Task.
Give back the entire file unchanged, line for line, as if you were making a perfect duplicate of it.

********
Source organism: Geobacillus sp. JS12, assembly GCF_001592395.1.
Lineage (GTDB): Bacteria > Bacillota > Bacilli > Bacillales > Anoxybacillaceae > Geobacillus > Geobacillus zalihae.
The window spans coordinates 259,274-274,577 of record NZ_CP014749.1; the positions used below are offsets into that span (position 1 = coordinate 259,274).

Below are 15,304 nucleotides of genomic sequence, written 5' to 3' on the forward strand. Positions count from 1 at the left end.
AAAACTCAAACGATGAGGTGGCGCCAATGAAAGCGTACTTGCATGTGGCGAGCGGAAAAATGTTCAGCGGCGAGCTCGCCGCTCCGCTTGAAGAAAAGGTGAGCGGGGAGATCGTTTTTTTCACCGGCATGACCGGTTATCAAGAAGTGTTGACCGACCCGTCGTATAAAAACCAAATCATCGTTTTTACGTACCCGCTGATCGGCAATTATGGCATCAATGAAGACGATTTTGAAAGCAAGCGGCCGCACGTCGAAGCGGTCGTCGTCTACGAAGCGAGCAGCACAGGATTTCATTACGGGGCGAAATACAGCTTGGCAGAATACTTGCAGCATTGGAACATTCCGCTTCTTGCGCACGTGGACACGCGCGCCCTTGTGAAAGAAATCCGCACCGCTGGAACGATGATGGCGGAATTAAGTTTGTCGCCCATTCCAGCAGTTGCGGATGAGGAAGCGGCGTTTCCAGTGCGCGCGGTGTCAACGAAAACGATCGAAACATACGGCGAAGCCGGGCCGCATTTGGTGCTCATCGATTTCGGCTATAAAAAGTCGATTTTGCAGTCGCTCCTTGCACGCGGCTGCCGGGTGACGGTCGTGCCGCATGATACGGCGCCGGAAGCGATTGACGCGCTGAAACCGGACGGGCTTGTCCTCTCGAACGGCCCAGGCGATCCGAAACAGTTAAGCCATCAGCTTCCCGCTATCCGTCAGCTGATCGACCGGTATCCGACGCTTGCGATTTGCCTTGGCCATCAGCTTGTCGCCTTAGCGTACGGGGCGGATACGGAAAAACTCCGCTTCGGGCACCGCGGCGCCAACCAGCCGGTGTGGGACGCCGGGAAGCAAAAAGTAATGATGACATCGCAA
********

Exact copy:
Source organism: Geobacillus sp. JS12, assembly GCF_001592395.1.
Lineage (GTDB): Bacteria > Bacillota > Bacilli > Bacillales > Anoxybacillaceae > Geobacillus > Geobacillus zalihae.
The window spans coordinates 259,274-274,577 of record NZ_CP014749.1; the positions used below are offsets into that span (position 1 = coordinate 259,274).

Below are 15,304 nucleotides of genomic sequence, written 5' to 3' on the forward strand. Positions count from 1 at the left end.
AAAACTCAAACGATGAGGTGGCGCCAATGAAAGCGTACTTGCATGTGGCGAGCGGAAAAATGTTCAGCGGCGAGCTCGCCGCTCCGCTTGAAGAAAAGGTGAGCGGGGAGATCGTTTTTTTCACCGGCATGACCGGTTATCAAGAAGTGTTGACCGACCCGTCGTATAAAAACCAAATCATCGTTTTTACGTACCCGCTGATCGGCAATTATGGCATCAATGAAGACGATTTTGAAAGCAAGCGGCCGCACGTCGAAGCGGTCGTCGTCTACGAAGCGAGCAGCACAGGATTTCATTACGGGGCGAAATACAGCTTGGCAGAATACTTGCAGCATTGGAACATTCCGCTTCTTGCGCACGTGGACACGCGCGCCCTTGTGAAAGAAATCCGCACCGCTGGAACGATGATGGCGGAATTAAGTTTGTCGCCCATTCCAGCAGTTGCGGATGAGGAAGCGGCGTTTCCAGTGCGCGCGGTGTCAACGAAAACGATCGAAACATACGGCGAAGCCGGGCCGCATTTGGTGCTCATCGATTTCGGCTATAAAAAGTCGATTTTGCAGTCGCTCCTTGCACGCGGCTGCCGGGTGACGGTCGTGCCGCATGATACGGCGCCGGAAGCGATTGACGCGCTGAAACCGGACGGGCTTGTCCTCTCGAACGGCCCAGGCGATCCGAAACAGTTAAGCCATCAGCTTCCCGCTATCCGTCAGCTGATCGACCGGTATCCGACGCTTGCGATTTGCCTTGGCCATCAGCTTGTCGCCTTAGCGTACGGGGCGGATACGGAAAAACTCCGCTTCGGGCACCGCGGCGCCAACCAGCCGGTGTGGGACGCCGGGAAGCAAAAAGTAATGATGACATCGCAA